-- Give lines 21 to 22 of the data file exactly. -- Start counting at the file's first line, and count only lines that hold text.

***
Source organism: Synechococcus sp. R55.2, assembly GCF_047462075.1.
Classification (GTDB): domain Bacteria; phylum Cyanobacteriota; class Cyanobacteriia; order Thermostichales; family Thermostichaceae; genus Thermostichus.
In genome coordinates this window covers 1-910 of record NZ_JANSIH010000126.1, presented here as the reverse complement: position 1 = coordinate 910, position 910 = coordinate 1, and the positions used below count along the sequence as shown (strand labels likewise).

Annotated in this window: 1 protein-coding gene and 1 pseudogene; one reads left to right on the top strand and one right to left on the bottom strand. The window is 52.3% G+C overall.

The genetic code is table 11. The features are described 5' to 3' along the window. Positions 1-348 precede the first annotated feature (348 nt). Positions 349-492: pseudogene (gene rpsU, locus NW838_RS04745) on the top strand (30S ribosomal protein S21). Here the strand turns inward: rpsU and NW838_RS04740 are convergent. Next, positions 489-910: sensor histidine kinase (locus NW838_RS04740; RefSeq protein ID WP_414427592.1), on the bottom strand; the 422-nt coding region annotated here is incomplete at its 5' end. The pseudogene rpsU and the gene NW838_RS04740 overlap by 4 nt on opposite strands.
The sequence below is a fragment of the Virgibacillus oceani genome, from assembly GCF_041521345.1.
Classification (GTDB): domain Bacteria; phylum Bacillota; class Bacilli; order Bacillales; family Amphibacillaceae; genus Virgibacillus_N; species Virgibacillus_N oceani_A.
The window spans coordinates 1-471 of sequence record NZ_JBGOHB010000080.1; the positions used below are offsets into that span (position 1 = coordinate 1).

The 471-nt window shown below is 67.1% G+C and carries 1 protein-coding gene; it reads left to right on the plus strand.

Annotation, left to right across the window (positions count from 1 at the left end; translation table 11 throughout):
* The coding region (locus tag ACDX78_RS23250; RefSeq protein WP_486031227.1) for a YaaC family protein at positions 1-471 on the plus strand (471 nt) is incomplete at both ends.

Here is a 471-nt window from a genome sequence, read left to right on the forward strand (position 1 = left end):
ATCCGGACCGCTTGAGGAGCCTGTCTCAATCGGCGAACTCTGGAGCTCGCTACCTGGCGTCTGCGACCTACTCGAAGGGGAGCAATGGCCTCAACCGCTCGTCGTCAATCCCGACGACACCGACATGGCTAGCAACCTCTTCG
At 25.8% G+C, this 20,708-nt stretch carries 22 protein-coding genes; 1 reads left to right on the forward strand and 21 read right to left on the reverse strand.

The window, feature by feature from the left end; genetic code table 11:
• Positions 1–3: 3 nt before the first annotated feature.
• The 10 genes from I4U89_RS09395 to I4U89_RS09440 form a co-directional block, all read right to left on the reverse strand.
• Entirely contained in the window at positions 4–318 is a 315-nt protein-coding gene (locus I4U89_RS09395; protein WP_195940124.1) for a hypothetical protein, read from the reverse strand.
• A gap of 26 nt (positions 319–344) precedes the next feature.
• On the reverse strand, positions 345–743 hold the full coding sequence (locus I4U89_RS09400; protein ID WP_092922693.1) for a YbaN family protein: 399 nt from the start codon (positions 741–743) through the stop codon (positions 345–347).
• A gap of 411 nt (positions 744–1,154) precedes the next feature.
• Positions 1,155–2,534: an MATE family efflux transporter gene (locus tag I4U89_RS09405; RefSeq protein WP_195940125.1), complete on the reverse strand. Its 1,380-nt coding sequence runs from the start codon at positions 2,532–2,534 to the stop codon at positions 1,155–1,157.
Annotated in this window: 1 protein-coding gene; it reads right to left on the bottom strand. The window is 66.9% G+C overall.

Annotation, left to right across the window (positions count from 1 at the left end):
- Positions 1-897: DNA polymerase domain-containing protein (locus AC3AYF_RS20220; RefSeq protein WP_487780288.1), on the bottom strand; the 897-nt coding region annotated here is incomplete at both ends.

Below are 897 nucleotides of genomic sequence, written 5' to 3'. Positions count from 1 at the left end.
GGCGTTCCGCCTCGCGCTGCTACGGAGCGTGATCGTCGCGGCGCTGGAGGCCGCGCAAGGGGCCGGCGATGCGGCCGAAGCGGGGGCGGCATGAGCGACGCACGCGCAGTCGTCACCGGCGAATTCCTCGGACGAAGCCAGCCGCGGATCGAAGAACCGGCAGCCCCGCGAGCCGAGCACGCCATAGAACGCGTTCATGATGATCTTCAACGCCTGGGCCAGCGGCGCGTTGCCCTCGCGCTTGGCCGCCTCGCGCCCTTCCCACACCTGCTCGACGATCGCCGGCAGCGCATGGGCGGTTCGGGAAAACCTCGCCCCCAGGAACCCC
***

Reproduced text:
• A gap of 411 nt (positions 744–1,154) precedes the next feature.
• Positions 1,155–2,534: an MATE family efflux transporter gene (locus tag I4U89_RS09405; RefSeq protein WP_195940125.1), complete on the reverse strand. Its 1,380-nt coding sequence runs from the start codon at positions 2,532–2,534 to the stop codon at positions 1,155–1,157.